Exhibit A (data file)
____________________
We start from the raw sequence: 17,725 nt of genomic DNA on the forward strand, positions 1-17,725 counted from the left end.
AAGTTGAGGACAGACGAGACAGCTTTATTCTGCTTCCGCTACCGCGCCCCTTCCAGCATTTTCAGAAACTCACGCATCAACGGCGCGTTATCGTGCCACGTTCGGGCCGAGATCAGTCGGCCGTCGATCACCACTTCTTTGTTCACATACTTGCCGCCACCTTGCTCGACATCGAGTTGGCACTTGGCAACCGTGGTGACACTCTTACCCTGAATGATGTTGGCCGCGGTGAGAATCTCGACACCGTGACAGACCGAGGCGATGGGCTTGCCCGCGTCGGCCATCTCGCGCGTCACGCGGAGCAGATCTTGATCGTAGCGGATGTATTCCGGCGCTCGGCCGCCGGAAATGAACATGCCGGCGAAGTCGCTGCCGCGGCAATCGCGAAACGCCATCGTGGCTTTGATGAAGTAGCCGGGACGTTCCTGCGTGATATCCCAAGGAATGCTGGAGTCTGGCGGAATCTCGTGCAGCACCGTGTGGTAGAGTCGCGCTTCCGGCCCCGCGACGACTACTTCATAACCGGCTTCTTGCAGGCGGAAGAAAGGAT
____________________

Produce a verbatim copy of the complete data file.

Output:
We start from the raw sequence: 17,725 nt of genomic DNA on the forward strand, positions 1-17,725 counted from the left end.
AAGTTGAGGACAGACGAGACAGCTTTATTCTGCTTCCGCTACCGCGCCCCTTCCAGCATTTTCAGAAACTCACGCATCAACGGCGCGTTATCGTGCCACGTTCGGGCCGAGATCAGTCGGCCGTCGATCACCACTTCTTTGTTCACATACTTGCCGCCACCTTGCTCGACATCGAGTTGGCACTTGGCAACCGTGGTGACACTCTTACCCTGAATGATGTTGGCCGCGGTGAGAATCTCGACACCGTGACAGACCGAGGCGATGGGCTTGCCCGCGTCGGCCATCTCGCGCGTCACGCGGAGCAGATCTTGATCGTAGCGGATGTATTCCGGCGCTCGGCCGCCGGAAATGAACATGCCGGCGAAGTCGCTGCCGCGGCAATCGCGAAACGCCATCGTGGCTTTGATGAAGTAGCCGGGACGTTCCTGCGTGATATCCCAAGGAATGCTGGAGTCTGGCGGAATCTCGTGCAGCACCGTGTGGTAGAGTCGCGCTTCCGGCCCCGCGACGACTACTTCATAACCGGCTTCTTGCAGGCGGAAGAAAGGAT